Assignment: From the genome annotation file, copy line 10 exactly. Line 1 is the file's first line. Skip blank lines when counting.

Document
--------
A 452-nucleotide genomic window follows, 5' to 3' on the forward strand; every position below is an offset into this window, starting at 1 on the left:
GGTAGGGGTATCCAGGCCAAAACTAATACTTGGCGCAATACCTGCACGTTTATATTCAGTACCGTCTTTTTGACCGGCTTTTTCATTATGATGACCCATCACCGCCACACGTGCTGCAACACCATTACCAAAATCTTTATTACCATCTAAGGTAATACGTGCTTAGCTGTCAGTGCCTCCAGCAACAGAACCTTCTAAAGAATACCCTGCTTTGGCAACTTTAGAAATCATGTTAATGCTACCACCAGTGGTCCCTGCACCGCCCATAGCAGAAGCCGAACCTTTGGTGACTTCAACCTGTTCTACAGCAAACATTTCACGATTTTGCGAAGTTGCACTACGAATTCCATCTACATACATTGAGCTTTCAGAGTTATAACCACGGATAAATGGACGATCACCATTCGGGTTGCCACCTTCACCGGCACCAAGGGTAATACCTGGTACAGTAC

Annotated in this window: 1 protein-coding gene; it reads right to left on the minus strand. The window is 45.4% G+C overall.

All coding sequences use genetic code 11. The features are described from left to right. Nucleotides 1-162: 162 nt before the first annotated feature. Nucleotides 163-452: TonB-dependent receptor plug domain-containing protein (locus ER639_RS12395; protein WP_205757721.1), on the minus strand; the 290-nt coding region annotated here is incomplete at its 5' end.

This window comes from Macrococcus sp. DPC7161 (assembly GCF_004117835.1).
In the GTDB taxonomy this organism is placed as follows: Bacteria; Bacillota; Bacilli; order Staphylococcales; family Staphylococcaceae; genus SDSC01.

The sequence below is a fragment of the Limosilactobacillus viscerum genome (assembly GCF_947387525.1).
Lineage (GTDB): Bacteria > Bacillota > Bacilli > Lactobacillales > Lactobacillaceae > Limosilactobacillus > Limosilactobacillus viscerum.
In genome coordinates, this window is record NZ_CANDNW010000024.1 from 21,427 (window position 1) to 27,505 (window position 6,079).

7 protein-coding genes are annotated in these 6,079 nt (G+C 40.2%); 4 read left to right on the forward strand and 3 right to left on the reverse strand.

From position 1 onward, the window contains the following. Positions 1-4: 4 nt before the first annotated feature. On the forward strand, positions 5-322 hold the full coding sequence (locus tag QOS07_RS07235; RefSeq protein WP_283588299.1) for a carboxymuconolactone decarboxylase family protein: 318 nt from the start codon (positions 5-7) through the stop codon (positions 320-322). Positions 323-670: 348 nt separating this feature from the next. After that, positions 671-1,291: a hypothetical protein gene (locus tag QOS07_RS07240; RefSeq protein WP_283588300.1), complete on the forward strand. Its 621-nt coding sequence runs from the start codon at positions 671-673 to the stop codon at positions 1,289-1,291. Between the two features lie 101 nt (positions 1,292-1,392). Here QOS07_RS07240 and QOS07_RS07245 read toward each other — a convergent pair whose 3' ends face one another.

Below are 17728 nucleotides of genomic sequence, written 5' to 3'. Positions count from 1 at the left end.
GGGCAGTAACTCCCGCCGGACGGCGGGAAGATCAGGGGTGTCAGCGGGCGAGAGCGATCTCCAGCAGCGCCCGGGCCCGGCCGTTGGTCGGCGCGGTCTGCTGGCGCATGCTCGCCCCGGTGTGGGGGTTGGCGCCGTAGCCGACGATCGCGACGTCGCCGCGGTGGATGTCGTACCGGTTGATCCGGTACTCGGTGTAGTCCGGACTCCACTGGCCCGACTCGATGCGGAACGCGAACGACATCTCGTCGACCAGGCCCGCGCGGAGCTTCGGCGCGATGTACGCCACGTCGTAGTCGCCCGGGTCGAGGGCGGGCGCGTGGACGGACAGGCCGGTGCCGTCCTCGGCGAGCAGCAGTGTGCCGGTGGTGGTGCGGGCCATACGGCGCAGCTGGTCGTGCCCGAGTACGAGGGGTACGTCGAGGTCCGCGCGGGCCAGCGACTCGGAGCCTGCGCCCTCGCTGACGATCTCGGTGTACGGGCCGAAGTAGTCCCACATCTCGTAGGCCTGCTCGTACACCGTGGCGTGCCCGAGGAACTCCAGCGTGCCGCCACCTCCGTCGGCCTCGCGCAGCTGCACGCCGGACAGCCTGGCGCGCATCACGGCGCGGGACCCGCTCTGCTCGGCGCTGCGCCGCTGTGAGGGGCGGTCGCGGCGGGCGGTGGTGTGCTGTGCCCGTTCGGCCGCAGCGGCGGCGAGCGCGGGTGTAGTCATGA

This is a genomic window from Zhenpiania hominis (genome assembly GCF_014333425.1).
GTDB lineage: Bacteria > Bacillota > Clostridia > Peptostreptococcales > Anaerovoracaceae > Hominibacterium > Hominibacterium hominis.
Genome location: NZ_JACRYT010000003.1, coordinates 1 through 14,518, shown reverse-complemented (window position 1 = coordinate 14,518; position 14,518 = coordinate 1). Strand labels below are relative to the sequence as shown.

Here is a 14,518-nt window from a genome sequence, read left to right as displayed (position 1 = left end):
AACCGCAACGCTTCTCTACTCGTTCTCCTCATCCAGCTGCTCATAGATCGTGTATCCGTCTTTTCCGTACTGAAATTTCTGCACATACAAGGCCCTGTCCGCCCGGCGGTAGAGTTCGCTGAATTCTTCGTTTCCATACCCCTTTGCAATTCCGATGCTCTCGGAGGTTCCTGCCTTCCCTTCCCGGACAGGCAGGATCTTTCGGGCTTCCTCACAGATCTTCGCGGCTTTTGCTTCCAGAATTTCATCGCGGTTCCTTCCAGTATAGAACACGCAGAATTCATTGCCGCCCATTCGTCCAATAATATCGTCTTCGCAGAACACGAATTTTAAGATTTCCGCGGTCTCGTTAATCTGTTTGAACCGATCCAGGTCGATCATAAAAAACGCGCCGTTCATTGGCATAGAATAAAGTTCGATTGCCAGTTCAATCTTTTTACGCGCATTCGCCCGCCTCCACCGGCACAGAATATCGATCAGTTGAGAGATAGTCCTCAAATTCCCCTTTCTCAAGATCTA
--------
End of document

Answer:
7 protein-coding genes are annotated in these 6,079 nt (G+C 40.2%); 4 read left to right on the forward strand and 3 right to left on the reverse strand.